• I don't use knowledge checks per se, but players hire sages or do independent research between weeks (and we roll against abilities for that process, so it's similar), or cast divination spells. And I rely on mountain witching in these contexts as o…
  • It's funny to me that 5e doesn't have concrete encounter distance rules, as they are pretty crucial in any variety with wandering monsters in particular. But—it is very informative which versions are missing which bits. For instance, OD&D basica…
  • For me, assembling my own rules booklets was for all the reasons in Rob's blog post but also for two others. I think I might place these higher for community-building than a possible open platform, which I think is a helpful tool but one that we hav…
  • At one point I thought that this is what OSR might have turned into but imnquite disillusioned these days by the willingness of it to collectively celebrate pretty questionable choices. And I mean rules choices as much as the rest. Too many books cr…
  • Why is player skill identified so strongly with avoiding the roll here? I mean, I mostly play OSR I and I sort of hate that meme as it is applied to that kind of game because rolling the dice is fun—I much prefer David's framework of positioning let…
  • In a game whose thematic elements come from stories where being a warrior is conflated with leadership and broader prowess (pulp fantasy, the sagas, heroic romance) it does make sense tho?
  • Very much like this old mule abides post about Hit Dice for player characters representing different aspects. Actually I kind of want to do this. I encourage players to make up titles for their characters at level up, in imitation of ye olde class-…
  • Yeah, LL seems to be closely imitating RC, both have oddly phrased versions that could be read as barring missiles from targeting those close to their foes, and thus including hand-to-hand, but don't definitively say so. It is Holmes basic that sets…
  • As a lazy referee who doesn't bother to list out the weapons smaller monsters have I find this rule to be crucial. Because a large party with bows can win any fight if they can shoot at will—they absolutely dominate wilderness encounters, especially…
  • This is the text I use to identify leadership roles. The caller is one of several here—along with a mapper, a logistics/marching-order person, and a planner who has set the overall goals; but often these roles are at least somewhat collapsed so the …
  • Choosing the leaders/callers is crucial—we do it at the start of every night, since our group shifts from week to week (we require one caller to be in charge of a party of no more than their Charisma score in size—and we often have 20+ characters co…
  • I somewhat recently watched one of the fan-edited versions of “The Hobbit” that compiles all three movies into one, and one thing that struck me is first of all that Bilbo's contract is perfect, part of the best part of the series before it goes off…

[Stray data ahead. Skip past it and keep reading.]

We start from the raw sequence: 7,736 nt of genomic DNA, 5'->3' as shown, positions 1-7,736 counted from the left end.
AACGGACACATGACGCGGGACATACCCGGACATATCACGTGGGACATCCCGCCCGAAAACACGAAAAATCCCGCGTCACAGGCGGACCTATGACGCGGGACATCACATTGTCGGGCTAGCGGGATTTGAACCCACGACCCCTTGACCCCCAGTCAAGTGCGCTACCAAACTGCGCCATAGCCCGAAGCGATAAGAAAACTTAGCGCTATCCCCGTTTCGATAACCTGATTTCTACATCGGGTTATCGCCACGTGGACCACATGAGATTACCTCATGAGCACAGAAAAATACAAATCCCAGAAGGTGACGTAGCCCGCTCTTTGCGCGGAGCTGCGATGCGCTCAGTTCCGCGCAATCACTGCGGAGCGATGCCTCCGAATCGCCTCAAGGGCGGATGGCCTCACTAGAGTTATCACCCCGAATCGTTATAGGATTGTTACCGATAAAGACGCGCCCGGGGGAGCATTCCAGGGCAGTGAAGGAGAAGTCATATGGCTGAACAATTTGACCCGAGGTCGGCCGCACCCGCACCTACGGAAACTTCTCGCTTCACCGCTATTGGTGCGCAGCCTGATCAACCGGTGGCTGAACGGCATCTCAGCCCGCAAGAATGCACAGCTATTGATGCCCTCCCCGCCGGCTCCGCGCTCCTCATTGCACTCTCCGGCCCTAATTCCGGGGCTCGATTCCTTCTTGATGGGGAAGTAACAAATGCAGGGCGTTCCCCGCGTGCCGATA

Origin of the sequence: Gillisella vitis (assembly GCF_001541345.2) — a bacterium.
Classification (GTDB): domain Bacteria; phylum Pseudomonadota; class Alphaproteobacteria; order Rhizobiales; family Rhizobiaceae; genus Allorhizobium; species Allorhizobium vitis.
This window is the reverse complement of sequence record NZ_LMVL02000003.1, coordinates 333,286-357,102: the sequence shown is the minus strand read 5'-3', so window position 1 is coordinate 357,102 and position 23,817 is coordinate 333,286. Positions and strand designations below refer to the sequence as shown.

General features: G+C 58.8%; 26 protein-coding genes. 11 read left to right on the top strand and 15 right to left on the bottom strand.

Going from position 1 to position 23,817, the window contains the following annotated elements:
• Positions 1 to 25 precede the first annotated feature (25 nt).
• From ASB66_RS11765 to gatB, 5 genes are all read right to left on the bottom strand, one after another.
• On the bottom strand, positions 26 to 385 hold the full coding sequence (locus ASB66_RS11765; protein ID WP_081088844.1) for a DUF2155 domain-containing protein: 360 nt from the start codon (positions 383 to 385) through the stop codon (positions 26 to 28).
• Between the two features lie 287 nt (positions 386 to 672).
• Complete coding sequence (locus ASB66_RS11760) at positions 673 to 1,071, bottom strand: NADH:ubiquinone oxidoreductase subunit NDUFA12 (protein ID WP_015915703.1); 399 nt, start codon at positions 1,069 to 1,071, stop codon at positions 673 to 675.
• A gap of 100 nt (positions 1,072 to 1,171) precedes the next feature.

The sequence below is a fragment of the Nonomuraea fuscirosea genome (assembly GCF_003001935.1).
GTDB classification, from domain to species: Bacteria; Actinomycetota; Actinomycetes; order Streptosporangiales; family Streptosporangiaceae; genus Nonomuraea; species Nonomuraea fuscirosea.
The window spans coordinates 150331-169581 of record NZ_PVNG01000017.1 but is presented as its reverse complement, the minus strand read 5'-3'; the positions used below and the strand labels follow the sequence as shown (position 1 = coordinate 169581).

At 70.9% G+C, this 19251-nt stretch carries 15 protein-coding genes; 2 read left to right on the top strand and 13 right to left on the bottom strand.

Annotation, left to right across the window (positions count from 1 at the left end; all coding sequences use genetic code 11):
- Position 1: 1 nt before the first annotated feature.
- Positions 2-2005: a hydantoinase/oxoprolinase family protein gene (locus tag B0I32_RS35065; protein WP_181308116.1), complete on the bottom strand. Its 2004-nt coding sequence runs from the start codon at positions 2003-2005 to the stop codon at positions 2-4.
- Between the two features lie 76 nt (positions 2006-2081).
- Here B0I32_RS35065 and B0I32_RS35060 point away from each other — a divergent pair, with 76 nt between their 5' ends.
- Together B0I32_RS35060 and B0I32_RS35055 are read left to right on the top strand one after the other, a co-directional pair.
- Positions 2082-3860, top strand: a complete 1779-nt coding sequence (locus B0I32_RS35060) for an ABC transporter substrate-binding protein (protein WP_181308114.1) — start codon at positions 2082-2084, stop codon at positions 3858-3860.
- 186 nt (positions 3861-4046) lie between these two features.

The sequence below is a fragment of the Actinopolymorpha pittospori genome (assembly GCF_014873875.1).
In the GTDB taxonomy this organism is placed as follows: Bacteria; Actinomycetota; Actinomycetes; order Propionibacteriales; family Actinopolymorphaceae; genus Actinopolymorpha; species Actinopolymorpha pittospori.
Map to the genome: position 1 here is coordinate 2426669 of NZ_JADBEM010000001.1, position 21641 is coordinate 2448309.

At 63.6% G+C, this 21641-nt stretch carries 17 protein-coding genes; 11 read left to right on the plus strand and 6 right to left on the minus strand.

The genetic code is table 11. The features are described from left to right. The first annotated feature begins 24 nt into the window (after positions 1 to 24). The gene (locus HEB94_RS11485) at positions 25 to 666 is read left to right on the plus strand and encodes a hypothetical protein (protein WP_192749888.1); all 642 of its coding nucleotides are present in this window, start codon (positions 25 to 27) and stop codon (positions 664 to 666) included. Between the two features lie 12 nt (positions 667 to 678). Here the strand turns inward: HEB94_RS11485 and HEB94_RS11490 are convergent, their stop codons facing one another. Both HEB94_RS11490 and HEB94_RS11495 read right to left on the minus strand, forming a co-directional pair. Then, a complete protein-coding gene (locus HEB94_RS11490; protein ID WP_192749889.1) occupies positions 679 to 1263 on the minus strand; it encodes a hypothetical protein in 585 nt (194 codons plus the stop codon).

• While great heroes who tamed the dungeon are certainly celebrated—there is a great nervousness about entering such a place, and would-be heroes are looked down upon. After all, the creatures within are slumbering in Rooms until disturbed, or worse, …
  • I'm wondering if there is perhaps a middle ground between "GM decrees a loss of agency" and "players spam their traits to get a bonus." The aforementioned Pendragon can devolve into that without careful GM adjudication of Passions. As someone with p…
  • My groups love mini-games like “how can we make this set of manacles, this book about heraldry, and this fancy ballgown outfit into a tactically useful situation that will end in us stealing the goblins' treasure”. And I don't have this problem of f…
  • Eero's suggestion of using hirelings as redshirts is good and right. Players who aren't used to this style of play don't know they are supposed to hire ppl so make sure they are visible and cheap. Then they work as a pacing mechanism—when the hireli…
  • Start the players as prisoners of some foe, with maybe just one item, and make sure there is equipment scattered around the dungeon. Easy structure (get out alive, treasure and exploration is the b plot). I've in particular used this at events that …
  • It's part of a few interlocking systems that constitute the pacing mechanism in low-level play: encumbrance and movement speed, wandering monsters, and hit points. Lighting specifically is the first part of that system that magic-users learn how to …
  • I'm surprised to look and see that OD&D doesn't give radii or durations for torches and lanterns, only a description for the spell light. But most versions have pretty explicit descriptions in the equipment lists—Labyrinth Lord is 30 feet for bo…
  • Surely it's useful to distinguish between improvising qua impro and in-the-moment prep at the very least in a technical sense? I think even adding colour or detail to prep is a third kind of extemporizing that it is good not to put in the same categ…
  • Worth noting: in OD&D, the stats are presented in a different order: Str, Int, Wis, Dex, Con, and Cha. And importantly, the first three give out almost no pluses on rolls—Str is actually just a measure of whether you get an XP bonus as a fighter…
  • It doesn't always appear as pages of backstory they want to read. In “players interact with the DM's prep” (Rails Spike Sandbox) play the Spike part is used as a framework for this Rails technique on the player side, and you tell the group about you…
  • Perhaps: for the same reason that my local sportsteam was allowed to suffer a boring and frustrating 7-0 shutout tpk in the hopeful exciting fun final series of games cathartic climax adventure module they played earlier this week. Lots of games hav…
  • Someone made a lil handy google custom search for lots of blogs and forums that i use all the time: http://osrsearch.blogspot.com (doesn't work proper on mobile bc of the format sry)